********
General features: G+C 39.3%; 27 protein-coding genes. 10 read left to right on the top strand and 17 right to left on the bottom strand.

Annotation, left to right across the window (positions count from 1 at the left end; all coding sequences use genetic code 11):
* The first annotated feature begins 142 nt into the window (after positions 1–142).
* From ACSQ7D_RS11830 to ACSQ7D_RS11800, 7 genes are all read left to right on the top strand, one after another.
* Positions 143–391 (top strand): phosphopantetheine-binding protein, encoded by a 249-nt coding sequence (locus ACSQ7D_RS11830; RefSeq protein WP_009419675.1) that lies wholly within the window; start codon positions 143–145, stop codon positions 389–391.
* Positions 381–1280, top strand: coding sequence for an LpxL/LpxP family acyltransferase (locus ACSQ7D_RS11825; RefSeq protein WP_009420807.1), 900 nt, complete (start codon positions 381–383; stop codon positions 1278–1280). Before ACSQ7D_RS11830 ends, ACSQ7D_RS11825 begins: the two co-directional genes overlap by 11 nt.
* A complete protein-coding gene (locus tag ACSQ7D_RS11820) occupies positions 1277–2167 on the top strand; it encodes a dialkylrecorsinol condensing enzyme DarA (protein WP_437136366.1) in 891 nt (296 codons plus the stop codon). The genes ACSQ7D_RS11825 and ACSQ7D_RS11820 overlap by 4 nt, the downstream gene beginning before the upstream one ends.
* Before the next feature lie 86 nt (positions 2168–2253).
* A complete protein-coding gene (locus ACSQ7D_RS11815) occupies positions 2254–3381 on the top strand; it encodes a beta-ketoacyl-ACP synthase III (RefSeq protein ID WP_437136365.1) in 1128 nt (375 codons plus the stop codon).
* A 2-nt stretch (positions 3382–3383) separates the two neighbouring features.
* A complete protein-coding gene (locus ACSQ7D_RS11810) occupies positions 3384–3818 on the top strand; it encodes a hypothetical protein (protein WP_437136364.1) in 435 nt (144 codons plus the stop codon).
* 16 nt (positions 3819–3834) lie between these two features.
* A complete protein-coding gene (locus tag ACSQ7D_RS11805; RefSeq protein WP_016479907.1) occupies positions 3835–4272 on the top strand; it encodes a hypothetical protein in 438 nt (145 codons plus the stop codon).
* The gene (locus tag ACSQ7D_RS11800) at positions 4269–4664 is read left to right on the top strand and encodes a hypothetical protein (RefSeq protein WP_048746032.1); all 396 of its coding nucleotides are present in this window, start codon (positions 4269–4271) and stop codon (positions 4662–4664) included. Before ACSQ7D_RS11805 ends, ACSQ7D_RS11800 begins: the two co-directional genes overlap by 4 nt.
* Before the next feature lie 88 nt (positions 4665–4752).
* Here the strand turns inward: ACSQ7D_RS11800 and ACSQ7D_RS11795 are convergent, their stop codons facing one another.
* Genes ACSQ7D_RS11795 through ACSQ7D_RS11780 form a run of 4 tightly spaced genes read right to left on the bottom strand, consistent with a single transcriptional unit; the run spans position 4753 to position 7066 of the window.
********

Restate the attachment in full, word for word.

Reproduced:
General features: G+C 39.3%; 27 protein-coding genes. 10 read left to right on the top strand and 17 right to left on the bottom strand.

Annotation, left to right across the window (positions count from 1 at the left end; all coding sequences use genetic code 11):
* The first annotated feature begins 142 nt into the window (after positions 1–142).
* From ACSQ7D_RS11830 to ACSQ7D_RS11800, 7 genes are all read left to right on the top strand, one after another.
* Positions 143–391 (top strand): phosphopantetheine-binding protein, encoded by a 249-nt coding sequence (locus ACSQ7D_RS11830; RefSeq protein WP_009419675.1) that lies wholly within the window; start codon positions 143–145, stop codon positions 389–391.
* Positions 381–1280, top strand: coding sequence for an LpxL/LpxP family acyltransferase (locus ACSQ7D_RS11825; RefSeq protein WP_009420807.1), 900 nt, complete (start codon positions 381–383; stop codon positions 1278–1280). Before ACSQ7D_RS11830 ends, ACSQ7D_RS11825 begins: the two co-directional genes overlap by 11 nt.
* A complete protein-coding gene (locus tag ACSQ7D_RS11820) occupies positions 1277–2167 on the top strand; it encodes a dialkylrecorsinol condensing enzyme DarA (protein WP_437136366.1) in 891 nt (296 codons plus the stop codon). The genes ACSQ7D_RS11825 and ACSQ7D_RS11820 overlap by 4 nt, the downstream gene beginning before the upstream one ends.
* Before the next feature lie 86 nt (positions 2168–2253).
* A complete protein-coding gene (locus ACSQ7D_RS11815) occupies positions 2254–3381 on the top strand; it encodes a beta-ketoacyl-ACP synthase III (RefSeq protein ID WP_437136365.1) in 1128 nt (375 codons plus the stop codon).
* A 2-nt stretch (positions 3382–3383) separates the two neighbouring features.
* A complete protein-coding gene (locus ACSQ7D_RS11810) occupies positions 3384–3818 on the top strand; it encodes a hypothetical protein (protein WP_437136364.1) in 435 nt (144 codons plus the stop codon).
* 16 nt (positions 3819–3834) lie between these two features.
* A complete protein-coding gene (locus tag ACSQ7D_RS11805; RefSeq protein WP_016479907.1) occupies positions 3835–4272 on the top strand; it encodes a hypothetical protein in 438 nt (145 codons plus the stop codon).
* The gene (locus tag ACSQ7D_RS11800) at positions 4269–4664 is read left to right on the top strand and encodes a hypothetical protein (RefSeq protein WP_048746032.1); all 396 of its coding nucleotides are present in this window, start codon (positions 4269–4271) and stop codon (positions 4662–4664) included. Before ACSQ7D_RS11805 ends, ACSQ7D_RS11800 begins: the two co-directional genes overlap by 4 nt.
* Before the next feature lie 88 nt (positions 4665–4752).
* Here the strand turns inward: ACSQ7D_RS11800 and ACSQ7D_RS11795 are convergent, their stop codons facing one another.
* Genes ACSQ7D_RS11795 through ACSQ7D_RS11780 form a run of 4 tightly spaced genes read right to left on the bottom strand, consistent with a single transcriptional unit; the run spans position 4753 to position 7066 of the window.